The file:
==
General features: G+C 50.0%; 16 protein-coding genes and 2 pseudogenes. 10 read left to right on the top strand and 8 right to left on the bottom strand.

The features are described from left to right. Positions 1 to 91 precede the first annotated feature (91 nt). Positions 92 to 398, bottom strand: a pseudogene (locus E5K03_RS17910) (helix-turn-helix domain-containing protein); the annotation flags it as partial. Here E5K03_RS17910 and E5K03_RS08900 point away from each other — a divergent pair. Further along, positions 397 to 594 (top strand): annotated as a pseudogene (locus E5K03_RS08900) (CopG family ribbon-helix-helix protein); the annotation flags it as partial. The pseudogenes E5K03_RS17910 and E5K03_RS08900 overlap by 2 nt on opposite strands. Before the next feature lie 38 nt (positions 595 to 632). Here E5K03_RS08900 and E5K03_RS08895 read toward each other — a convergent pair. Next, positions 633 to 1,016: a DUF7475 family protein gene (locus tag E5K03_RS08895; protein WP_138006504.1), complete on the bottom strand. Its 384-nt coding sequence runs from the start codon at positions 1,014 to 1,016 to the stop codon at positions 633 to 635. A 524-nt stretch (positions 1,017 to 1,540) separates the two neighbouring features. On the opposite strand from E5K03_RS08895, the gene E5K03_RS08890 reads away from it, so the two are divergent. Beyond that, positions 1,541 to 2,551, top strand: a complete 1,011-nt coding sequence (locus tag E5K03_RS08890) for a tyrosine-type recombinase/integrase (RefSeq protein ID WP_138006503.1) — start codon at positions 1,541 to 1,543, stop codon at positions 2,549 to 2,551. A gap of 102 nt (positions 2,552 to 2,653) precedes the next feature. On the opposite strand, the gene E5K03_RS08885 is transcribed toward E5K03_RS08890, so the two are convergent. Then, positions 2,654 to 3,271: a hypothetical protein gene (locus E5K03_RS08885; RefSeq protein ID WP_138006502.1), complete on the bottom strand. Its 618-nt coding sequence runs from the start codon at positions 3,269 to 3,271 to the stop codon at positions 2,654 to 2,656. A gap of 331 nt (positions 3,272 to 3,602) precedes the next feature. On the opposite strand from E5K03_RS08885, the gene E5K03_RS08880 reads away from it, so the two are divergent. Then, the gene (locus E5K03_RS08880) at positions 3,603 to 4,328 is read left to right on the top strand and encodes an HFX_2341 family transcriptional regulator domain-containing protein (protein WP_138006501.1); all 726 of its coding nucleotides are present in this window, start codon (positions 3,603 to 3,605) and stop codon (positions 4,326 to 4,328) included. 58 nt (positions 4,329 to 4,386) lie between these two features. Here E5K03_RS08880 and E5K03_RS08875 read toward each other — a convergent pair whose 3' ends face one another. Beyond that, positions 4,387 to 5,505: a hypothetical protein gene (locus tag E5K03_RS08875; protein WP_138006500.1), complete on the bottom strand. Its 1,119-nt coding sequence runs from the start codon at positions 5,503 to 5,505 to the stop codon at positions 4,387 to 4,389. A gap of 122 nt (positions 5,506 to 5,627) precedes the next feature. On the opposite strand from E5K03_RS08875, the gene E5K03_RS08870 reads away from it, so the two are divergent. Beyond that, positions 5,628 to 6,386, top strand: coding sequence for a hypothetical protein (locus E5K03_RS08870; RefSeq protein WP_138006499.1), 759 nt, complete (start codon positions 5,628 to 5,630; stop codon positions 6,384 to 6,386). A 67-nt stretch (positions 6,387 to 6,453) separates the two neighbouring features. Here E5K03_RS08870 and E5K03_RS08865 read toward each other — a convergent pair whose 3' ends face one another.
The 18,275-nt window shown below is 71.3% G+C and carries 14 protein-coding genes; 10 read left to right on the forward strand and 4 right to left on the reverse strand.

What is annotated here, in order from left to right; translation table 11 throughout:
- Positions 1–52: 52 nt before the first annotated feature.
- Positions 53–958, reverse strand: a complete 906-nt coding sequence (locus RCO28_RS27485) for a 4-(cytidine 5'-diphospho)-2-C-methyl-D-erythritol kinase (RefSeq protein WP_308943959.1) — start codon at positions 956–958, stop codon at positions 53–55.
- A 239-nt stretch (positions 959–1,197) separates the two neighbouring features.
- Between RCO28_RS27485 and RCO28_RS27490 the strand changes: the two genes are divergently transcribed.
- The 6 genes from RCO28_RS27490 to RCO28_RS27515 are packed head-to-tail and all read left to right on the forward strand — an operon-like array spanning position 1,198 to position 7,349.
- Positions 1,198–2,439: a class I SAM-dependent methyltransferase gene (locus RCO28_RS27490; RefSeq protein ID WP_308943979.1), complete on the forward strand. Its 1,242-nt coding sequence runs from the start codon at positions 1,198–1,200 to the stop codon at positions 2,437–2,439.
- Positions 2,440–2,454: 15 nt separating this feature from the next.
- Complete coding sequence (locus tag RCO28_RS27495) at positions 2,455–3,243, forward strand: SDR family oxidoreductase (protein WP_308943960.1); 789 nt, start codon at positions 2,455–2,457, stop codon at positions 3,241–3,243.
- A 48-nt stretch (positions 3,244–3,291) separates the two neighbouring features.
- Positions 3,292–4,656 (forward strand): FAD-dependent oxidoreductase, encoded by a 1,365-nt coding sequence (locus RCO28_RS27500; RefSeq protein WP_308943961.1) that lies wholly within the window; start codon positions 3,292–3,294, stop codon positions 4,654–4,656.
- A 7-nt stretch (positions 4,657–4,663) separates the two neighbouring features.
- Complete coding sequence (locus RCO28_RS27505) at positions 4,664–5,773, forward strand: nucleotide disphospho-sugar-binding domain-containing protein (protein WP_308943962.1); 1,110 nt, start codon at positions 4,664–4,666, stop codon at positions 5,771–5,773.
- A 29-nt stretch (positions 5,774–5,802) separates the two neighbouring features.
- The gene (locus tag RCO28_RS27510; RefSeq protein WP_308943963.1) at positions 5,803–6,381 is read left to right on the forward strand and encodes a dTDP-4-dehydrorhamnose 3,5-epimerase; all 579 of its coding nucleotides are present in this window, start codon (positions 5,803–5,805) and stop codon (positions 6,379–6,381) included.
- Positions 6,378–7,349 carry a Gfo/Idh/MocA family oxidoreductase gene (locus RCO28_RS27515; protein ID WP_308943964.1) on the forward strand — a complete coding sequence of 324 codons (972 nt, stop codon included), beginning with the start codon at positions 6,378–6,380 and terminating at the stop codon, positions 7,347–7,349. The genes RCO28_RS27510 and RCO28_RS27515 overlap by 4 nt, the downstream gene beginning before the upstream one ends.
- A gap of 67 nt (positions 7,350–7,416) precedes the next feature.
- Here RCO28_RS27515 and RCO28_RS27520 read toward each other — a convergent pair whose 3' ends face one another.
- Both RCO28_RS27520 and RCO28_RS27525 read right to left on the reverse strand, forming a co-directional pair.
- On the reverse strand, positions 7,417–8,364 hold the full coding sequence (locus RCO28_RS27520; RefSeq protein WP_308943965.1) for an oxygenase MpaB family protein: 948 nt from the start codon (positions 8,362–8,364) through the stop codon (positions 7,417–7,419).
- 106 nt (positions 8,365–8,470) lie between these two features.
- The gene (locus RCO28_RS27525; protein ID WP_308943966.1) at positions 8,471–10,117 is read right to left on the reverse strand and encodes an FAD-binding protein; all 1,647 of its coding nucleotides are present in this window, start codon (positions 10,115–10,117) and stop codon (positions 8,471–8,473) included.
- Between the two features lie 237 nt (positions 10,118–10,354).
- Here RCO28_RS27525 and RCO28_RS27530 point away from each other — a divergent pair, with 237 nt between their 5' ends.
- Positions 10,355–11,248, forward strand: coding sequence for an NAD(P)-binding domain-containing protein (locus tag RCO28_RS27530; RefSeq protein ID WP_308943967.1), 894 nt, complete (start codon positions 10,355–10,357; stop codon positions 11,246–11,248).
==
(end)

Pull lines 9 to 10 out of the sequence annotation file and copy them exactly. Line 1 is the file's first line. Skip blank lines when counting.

- The 6 genes from RCO28_RS27490 to RCO28_RS27515 are packed head-to-tail and all read left to right on the forward strand — an operon-like array spanning position 1,198 to position 7,349.
- Positions 1,198–2,439: a class I SAM-dependent methyltransferase gene (locus RCO28_RS27490; RefSeq protein ID WP_308943979.1), complete on the forward strand. Its 1,242-nt coding sequence runs from the start codon at positions 1,198–1,200 to the stop codon at positions 2,437–2,439.